• The Swedish Police operate one unarmed Strb 90 H equipped with bunks, a pantry and a crew lounge.
  • The Swedish Sea Rescue Society operates two unarmed Strb 90 Hs converted for search and rescue.
  • Hellenic Coast Guard operate also since 1998 three CB90 under the CB90HCG which is a slightly different version of the Norwegian Navy Version
The Royal Norwegian Navy operates 20 CB90s under the designation SB90N; the N simply stands for Norsk utgave (Norwegian version). The S90N differs from the Strb 90 H in a few areas:
  • It is armed with only one 12.7 mm machine gun, instead of three.
  • The anchor winch is motorized, and the anchor is mounted at the stern, allowing a grounded S90N to tow itself afloat rather than risk damage to its impellers.
  • It carries an auxiliary generator which provides electrical power to navigation and communications systems even when the engines are not running.
  • The "Troops transportation room" has a higher deck height, making it possible for most people to stand without crouching.
  • It has two water tight compartments in the bow, having an extra room for toilet and stores.
  • It has a much more sophisticated navigation equipment based on GPS-technology delivered by Kongsberg Seatex AS.
At least one S90N has been reconfigured into a floating ambulance.

In 2004, the Royal Norwegian Navy conducted tests (including a live fire exercise) to evaluate the effectiveness of the SB90N as an aiming and launching platform for the Hellfire missile. One SB90N was equipped with stabilized Hellfire launcher based on the PROTECTOR M151, and its machine gun was replaced with a gimbal-mounted sensor package containing visible-light and infrared cameras and a laser designator. Although the tests were successful, there is currently no indication that the Royal Norwegian Navy will actually deploy SB90Ns armed with Hellfire missiles in regular service. The Hellfire can still be carried on the boats without launching platforms and be fired from shore with the Portable Ground Launch System. The Royal Navy boats could be fitted with the Brimstone, which has also been validated for surface-surface launches, even from boats. This is unlikely, anyway, due to cost. It would remain a possibility.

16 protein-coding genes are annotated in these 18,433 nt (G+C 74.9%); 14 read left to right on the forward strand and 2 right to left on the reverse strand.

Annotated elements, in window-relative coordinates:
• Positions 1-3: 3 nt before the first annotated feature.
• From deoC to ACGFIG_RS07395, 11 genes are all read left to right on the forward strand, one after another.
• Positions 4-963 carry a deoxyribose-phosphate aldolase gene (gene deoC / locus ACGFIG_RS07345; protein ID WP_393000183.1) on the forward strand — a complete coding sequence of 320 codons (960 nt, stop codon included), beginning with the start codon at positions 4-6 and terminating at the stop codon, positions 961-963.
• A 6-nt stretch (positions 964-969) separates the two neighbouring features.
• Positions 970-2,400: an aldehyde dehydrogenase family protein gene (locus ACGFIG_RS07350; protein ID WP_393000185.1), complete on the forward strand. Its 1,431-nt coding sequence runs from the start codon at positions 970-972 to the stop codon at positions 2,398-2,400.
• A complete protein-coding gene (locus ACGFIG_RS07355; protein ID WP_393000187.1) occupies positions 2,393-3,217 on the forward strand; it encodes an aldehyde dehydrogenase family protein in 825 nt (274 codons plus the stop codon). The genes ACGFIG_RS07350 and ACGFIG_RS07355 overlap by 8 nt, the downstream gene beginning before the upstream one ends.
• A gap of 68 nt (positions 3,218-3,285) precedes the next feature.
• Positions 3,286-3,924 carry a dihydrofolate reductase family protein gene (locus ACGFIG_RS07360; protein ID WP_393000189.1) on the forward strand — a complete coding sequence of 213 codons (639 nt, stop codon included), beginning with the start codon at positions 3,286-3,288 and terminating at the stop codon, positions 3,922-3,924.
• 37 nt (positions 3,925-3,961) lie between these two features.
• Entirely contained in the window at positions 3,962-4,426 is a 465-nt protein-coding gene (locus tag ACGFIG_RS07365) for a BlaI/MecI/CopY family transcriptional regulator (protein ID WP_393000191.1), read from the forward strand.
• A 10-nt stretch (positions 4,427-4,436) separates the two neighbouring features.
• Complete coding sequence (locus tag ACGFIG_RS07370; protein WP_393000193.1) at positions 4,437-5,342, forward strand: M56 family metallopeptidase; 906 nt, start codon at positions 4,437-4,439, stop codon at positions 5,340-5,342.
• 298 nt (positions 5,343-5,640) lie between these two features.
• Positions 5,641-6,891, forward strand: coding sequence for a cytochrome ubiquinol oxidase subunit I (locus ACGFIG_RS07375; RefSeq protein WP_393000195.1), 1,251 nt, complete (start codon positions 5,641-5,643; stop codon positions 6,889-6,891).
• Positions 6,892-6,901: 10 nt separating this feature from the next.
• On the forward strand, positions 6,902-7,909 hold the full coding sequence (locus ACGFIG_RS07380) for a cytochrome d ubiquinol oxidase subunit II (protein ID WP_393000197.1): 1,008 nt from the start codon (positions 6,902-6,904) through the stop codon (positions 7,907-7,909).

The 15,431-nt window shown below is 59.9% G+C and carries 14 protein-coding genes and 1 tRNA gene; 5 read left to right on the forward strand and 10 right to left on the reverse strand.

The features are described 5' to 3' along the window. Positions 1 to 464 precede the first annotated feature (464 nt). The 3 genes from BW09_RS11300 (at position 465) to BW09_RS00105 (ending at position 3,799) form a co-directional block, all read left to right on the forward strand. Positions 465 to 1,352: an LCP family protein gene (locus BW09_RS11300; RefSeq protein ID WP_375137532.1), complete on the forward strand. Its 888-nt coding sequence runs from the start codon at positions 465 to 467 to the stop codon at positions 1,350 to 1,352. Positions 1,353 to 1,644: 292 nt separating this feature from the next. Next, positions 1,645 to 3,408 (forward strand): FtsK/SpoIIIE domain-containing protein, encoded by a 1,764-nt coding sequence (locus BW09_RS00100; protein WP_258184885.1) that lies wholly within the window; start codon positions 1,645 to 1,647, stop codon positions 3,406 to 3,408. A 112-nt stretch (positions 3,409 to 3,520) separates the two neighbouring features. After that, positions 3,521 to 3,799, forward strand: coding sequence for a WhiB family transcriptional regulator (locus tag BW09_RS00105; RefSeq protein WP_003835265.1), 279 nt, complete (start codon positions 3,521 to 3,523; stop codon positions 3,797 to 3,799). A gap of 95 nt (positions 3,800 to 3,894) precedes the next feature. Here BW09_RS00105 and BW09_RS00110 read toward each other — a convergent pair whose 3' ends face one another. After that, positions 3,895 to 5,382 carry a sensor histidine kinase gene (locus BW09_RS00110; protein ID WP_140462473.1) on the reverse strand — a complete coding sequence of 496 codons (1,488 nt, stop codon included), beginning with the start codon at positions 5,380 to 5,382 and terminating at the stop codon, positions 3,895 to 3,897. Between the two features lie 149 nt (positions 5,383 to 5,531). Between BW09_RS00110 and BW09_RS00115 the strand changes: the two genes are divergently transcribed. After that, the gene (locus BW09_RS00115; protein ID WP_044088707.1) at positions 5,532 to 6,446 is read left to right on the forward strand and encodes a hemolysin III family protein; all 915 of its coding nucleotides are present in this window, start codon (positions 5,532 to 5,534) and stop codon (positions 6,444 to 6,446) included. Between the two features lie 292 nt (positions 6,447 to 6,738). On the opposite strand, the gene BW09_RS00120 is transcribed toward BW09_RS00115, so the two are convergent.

The CB90 has been selected by the US Navy as its "Riverine Patrol Boat", with 18 planned. 

The US Navy has bought two CB90 HS for use by the newest incarnation of the brown-water navy, the Navy Expeditionary Combat Command’s riverine group. These boats are fitted with 2 .50 machine guns front and one PROTECTOR RWS on the mast behind the cockpit, and there are four more mounts for crew-served weapons along the hull, all of them with electric connections so that M134D miniguns can be mounted, offering a fearsome firepower. The Americans want to operate 18“Riverine Patrol Boats”.